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Masai Dreaming


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'Cartwright makes his pages as vividly sensuous as they are caustically intelligent' The Sunday Times

About the Author

Justin Cartwright was born in South Africa and educated in America and at Oxford University. His books include LOOK AT IT THIS WAY, INTERIOR, and IN EVERY FACE I MEET, which was shortlisted for the 1995 Booker Prize. His latest novel LEADING THE CHEERS won the Whitbread Novel Award for 1998


In a striking fusion of cultural journeys, Booker Prize finalist Cartwright (Look At It This Way) jump-cuts between past and present, Africa and Europe, the gentle Masai and a French-Jewish family who met a horrifying fate in the Nazi death camps. In the late 1930s,Claudia Cohn-Casson had been a dedicated anthropologist gathering data on Masai customs when an epic lion hunt she staged for filming ended in tragedy. Two Masai warriors lay slain; cameramen gloated over the carnage, snapping ``fantastic'' footage. Months later, this colonial cruelty found a parallel in Nazi barbarism as Claudia was seized in Paris and deported to Auschwitz with her brother and eminent father, a ``collabo'' doctor who thought himself safe. Narrating these events as well as the present-day action is screenwriter Tim Curtiz, touring the heart of Africa to demystify Claudia's life and death in a film intended to re-create many truths (``we are all Jews, all Nazis, all humans capable of anything. The movie must speak to everybody... ''). But Curtiz works for a rich, sybaritic and eccentric producer who considers casting his transvestite mistress as Claudia. Or will he cast Julia Roberts, with Mel Gibson as Claudia's other, Anglo lover? Yesterday and today flow seamlessly into one another as the novel replays events in an ongoing now, like a movie that unreels, dreamlike, before the spellbound spectator. (June)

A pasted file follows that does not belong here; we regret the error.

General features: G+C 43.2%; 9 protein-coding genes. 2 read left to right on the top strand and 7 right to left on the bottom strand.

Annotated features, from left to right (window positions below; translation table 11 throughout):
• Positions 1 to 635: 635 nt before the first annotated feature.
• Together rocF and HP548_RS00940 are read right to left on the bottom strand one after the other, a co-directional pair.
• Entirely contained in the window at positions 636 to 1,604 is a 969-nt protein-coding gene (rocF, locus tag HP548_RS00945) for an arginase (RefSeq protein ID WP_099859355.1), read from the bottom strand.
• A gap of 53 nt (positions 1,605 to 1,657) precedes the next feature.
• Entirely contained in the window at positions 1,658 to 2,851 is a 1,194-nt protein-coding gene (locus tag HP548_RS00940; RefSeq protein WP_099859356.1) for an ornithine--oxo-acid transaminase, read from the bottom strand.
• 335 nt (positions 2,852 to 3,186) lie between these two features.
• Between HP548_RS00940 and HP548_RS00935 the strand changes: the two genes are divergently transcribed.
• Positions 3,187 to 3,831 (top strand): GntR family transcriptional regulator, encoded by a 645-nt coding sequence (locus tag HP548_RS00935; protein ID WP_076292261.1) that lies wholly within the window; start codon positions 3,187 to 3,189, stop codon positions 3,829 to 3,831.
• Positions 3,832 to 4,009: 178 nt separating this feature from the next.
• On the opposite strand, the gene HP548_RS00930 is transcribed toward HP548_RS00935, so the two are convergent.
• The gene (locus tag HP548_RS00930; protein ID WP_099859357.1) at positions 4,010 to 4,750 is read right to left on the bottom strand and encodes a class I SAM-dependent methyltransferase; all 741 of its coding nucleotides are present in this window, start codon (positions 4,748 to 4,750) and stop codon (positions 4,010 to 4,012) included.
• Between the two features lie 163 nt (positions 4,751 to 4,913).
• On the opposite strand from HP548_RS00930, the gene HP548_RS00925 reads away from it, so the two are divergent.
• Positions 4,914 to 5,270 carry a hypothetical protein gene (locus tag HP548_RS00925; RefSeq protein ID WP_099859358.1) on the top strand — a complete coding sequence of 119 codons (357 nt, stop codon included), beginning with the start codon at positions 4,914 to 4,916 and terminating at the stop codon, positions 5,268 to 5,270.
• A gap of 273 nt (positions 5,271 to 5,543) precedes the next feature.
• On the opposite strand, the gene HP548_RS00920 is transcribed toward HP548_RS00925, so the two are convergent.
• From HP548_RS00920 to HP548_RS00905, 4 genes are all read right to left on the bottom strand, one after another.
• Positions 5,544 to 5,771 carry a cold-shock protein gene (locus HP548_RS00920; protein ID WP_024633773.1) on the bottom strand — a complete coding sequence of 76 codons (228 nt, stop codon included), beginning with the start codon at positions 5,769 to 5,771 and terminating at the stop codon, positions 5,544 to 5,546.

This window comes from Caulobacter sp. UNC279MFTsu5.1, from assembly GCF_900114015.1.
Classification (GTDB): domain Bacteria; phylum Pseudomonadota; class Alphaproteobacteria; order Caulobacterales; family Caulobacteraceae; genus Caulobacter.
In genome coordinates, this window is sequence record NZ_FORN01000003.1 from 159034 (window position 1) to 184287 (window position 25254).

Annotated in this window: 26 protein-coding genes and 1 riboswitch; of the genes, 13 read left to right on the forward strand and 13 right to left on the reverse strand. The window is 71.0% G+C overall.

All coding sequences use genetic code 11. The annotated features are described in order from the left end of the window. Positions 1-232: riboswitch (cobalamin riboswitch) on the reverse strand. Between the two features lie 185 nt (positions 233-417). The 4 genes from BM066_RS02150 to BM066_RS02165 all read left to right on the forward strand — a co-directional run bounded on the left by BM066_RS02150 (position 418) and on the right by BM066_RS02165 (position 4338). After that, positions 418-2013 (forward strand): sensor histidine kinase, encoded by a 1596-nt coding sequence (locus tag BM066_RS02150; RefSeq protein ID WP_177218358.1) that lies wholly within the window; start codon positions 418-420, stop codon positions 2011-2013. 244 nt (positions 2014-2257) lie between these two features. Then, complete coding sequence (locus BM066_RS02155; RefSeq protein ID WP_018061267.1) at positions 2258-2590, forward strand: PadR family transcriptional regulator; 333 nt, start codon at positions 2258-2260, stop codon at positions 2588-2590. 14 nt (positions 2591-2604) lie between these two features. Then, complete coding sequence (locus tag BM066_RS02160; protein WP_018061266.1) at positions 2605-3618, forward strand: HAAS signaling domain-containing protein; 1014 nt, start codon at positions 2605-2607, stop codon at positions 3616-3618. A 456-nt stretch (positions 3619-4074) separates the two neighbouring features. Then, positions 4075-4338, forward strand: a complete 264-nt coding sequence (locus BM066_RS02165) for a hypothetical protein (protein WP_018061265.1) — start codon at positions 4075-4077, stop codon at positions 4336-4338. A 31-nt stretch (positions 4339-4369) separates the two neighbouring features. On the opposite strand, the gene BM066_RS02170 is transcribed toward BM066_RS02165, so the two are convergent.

There is nothing tired or derivative here; the writing is sharp, the characters vividly drawn, the narrative sinuous . . . it confirms Cartwright's individuality and promise . . . In its bold design, as well as its wonderfully detailed portrait of African village life, it achieves real distinction * Sunday Telegraph *
Cartwright makes his pages as vividly sensuous as they are caustically intelligent * The Sunday Times *
It is like a little death to put this book down * Times Literary Supplement *
The book works well, as a story, as a compendium of reflections on race and nationhood and as a novel with a refined and distinctive narrative voice . . . an elegantly complex, unfailingly intelligent novel * Spectator *
Remarkable . . . The prose is spare and exact, yet glorious * Daily Mail *
There is so much to take in along the way, so many essential truths, so much pain and beauty, that Masai Dreaming takes on the compulsive quality of a dream from which one is reluctant to awake. If I were ever asked to select a few books that might help to change the world, Cartwright's would be near the top of the list * Midweek *
A provocative novel * Esquire *

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